>>>                The key questions raised were following
>>>                1) How the new block storage layer and OzoneFS benefit
>>> HDFS and we were asked to chalk out a roadmap towards the goal of a
>>> scalable namenode working with the new storage layer
>>>                2) We were asked to provide a security design
>>>                3)There were questions around stability given ozone
>> brings
>>> in a large body of code.
>>>                4) Why can’t they be separate projects forever or merged
>>> in when production ready?
>>>                We have responded to all the above questions with
>> detailed
>>> explanations and answers on the jira as well as in the discussions. We
>>> believe that should sufficiently address community’s concerns.
>>>                Please see the summary below:
>>>                1) The new code base benefits HDFS scaling and a roadmap
>>> has been provided.
>>>                Summary:
>>>                  - New block storage layer addresses the scalability of
>>> the block layer. We have shown how existing NN can be connected to the
>> new
>>> block layer and its benefits. We have shown 2 milestones, 1st milestone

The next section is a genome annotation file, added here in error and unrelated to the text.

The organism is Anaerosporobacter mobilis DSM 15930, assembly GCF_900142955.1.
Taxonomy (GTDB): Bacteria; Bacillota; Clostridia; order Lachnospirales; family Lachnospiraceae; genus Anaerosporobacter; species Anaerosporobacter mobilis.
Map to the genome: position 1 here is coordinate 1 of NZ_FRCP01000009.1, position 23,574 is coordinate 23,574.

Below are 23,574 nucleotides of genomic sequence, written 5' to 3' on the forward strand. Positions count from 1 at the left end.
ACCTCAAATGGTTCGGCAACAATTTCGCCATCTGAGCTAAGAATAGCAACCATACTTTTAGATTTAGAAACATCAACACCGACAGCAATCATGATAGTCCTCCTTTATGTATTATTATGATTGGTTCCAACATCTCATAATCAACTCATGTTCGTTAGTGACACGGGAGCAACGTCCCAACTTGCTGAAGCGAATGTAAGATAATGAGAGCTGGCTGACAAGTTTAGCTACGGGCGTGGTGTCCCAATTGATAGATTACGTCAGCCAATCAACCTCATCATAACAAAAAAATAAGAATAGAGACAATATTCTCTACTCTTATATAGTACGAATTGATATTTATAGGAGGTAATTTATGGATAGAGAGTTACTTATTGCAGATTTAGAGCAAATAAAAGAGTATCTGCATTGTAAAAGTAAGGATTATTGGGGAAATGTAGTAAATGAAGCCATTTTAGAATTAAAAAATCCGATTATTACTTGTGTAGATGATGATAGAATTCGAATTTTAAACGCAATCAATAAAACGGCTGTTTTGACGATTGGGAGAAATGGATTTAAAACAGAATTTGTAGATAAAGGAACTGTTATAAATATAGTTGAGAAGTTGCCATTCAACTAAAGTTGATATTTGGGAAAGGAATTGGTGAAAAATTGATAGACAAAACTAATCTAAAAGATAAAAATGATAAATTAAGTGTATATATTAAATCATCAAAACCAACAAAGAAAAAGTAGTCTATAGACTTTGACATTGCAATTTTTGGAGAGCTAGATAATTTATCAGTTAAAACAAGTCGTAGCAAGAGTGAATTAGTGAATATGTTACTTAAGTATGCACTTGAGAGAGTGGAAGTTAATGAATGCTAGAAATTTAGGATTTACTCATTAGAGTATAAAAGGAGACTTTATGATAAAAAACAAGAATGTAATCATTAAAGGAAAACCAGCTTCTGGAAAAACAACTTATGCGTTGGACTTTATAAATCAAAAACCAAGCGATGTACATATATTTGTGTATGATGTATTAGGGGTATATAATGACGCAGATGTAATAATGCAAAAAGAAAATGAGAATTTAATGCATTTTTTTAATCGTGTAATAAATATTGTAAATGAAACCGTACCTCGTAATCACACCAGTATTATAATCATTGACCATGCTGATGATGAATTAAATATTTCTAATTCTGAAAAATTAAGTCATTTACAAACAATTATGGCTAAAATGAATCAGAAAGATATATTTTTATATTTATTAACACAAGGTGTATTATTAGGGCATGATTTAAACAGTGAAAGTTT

>> is
>>> much simpler than 2nd milestone while giving almost the same scaling
>>> benefits. Originally we had proposed simply milestone 2 and the community
>>> felt that removing the FSN/BM lock was was a fair amount of work and a
>>> simpler solution would be useful
>>>                  - We provide a new K-V namespace called Ozone FS with
>>> FileSystem/FileContext plugins to allow the users to use the new system.
>>> BTW Hive and Spark work very well on KV-namespaces on the cloud. This
>> will
>>> facilitate stabilizing the new block layer.
>>>                  - The new block layer has a new netty based protocol
>>> engine in the Datanode which, when stabilized, can be used by  the old
>> hdfs
>>> block layer. See details below on sharing of code.
>>>                2) Stability impact on the existing HDFS code base and